The basic message of Stoicism that Seneca presents here is profound and vital. The key to a happy life is to live in accordance with nature. This is accomplished by training yourself not to desire more than you have and to learn to be content with what comes to you. Govern your emotions with reason, resign yourself to fate, and free yourself from the attachments of your desires. This includes not only the extravagance with which society distracts us from nature, or the obviously harmful excesses of food and drink, but even the attachment to your own life. Only by conquering your fear of death can you experience true freedom and live a life of quality.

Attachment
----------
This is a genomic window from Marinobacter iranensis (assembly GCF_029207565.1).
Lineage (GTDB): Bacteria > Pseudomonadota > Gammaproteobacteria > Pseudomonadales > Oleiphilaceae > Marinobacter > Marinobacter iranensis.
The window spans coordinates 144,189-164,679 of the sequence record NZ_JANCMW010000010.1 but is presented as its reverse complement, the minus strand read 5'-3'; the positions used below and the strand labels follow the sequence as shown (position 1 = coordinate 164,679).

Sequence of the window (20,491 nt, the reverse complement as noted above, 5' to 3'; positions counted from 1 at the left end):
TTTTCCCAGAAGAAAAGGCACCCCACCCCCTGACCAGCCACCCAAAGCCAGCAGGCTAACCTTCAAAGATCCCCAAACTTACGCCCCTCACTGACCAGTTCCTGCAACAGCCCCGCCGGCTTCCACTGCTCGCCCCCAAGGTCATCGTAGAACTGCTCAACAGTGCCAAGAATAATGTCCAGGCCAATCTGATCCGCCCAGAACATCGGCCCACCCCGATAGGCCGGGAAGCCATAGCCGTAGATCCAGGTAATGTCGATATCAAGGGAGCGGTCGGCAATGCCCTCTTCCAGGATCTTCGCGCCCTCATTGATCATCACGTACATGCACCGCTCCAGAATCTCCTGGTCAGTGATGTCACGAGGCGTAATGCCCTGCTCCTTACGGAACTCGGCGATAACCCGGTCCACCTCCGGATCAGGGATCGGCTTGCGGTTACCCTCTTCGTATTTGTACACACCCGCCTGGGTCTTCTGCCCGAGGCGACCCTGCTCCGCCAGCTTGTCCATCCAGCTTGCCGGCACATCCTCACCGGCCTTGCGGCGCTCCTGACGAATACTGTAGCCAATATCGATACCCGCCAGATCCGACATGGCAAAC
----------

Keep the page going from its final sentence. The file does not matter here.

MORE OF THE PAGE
While Seneca states the basic concepts of Stoicism in clear and engaging language, he doesn’t offer much original thought here. For those deeply interested in Stoic philosophy, these works may act as a supplement to those of Epictetus, but they are certainly no substitute. Even comparing them to Seneca’s own works, these letters do not measure up to his deeper dialogues and essays. An obvious problem, common to many Stoic works, is the lack of organization and haphazard hopping from one subject to the next, which precludes an in-depth investigation into any particular topic. Another problem is the frequent digression from philosophical instruction. Oftentimes Seneca avoids specific philosophical ideas and merely sounds off generally on the value of philosophy (by which he means Stoicism) in improving people’s lives. Many of the letters are light on philosophy altogether, but do have historical value. For example, Seneca gives us an insider’s glimpse into aspects of Roman life such as the gladiatorial games and slavery, and relates interesting anecdotes about Socrates, Cato, and various Emperors. Although all the digressions are filtered through Seneca’s uniquely Stoic lens, I found some of the wanderings too far afield for my liking. Though I enjoyed the 42 letters that Campbell has collected here, I can’t say I’m eager to get my hands on a complete edition of the 124 letters any time soon.